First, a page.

For what it’s worth—and this is a bit of a side bar—it is very endearing to this author to hear so many folks in the CAD community speaking so highly of Apple’s platforms, devices and solutions…it’s been a very long time coming. Many of my CAD peers continue to find and illuminate faults and criticisms in iOS, OS X and so forth, but the larger truth is that the market determines the winners and Graebert’s own staff admire and use Apple’s tech and are responding to market demands.
Case in point…
The second big highlight was the announcement behind ARES Touch for Apple iOS. While Graebert is about 60 percent through the work required to release the iOS version of ARES Touch, perhaps what was most interesting about this development was how it came about. A year or more ago the view perspective communicated by the company was that Android was the more strategic direction for ARES on mobile. But when the company went to Japan and spoke to the largest AEC companies about ARES they asked for it on Apple iOS. We have a small story on that development here.
ARES Touch on iOS will be more feature complete than Autodesk’s AutoCAD 360, says the Berlin company. A key distinguishing feature of ARES solutions on mobile is that they are completely 100 compatible with ARES on the desktop, ARES Kudo in the cloud and also ARES-based OEM solutions with the exception of features unique to those OEM solutions. As industry CAD analysts and journalist Ralph Grabowski explained to me, Autodesk’s AutoCAD 360 is not fully compatible with its desktop products.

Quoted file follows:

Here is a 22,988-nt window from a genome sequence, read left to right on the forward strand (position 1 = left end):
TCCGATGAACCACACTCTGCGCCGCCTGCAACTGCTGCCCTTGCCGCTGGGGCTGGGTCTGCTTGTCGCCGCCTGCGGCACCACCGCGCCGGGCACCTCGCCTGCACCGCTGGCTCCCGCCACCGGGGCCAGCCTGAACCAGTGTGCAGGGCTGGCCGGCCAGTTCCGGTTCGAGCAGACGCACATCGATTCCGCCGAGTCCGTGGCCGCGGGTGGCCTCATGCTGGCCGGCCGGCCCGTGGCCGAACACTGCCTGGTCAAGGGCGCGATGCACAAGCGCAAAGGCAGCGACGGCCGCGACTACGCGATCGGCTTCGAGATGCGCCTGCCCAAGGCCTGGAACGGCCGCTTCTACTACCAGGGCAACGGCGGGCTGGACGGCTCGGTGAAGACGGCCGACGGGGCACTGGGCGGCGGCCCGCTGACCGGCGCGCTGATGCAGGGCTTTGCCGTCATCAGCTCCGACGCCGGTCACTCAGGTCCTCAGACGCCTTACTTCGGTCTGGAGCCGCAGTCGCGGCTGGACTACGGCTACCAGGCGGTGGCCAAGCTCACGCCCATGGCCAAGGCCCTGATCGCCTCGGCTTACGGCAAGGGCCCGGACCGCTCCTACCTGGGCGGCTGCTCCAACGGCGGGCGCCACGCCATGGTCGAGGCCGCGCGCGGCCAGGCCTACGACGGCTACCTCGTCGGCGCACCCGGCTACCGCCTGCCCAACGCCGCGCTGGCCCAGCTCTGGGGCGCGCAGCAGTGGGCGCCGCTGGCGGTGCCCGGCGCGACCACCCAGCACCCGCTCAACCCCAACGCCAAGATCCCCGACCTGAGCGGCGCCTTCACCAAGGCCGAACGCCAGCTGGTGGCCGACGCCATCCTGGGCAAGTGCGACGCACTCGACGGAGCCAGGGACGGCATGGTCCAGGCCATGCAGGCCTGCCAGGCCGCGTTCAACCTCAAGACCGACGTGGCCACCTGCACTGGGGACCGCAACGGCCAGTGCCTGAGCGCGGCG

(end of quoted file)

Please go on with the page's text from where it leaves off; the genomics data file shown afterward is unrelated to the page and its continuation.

A key feature of ARES is that C++, Lisp and DCL are all compatible programming languages and frameworks across cloud, mobile and desktop ARES software. This is an industry first.
Finally, the third big highlight of the Annual Meeting was the announcement of ARES Map, a partnership product with GIS industry leader Esri. While this product only runs on Windows platforms, it is nonetheless instrumental. In early access mode now, ARES Map brings intelligent connections to the world of data inside Esri’s data-rich solutions and fuses it with a native DWG full featured CAD product.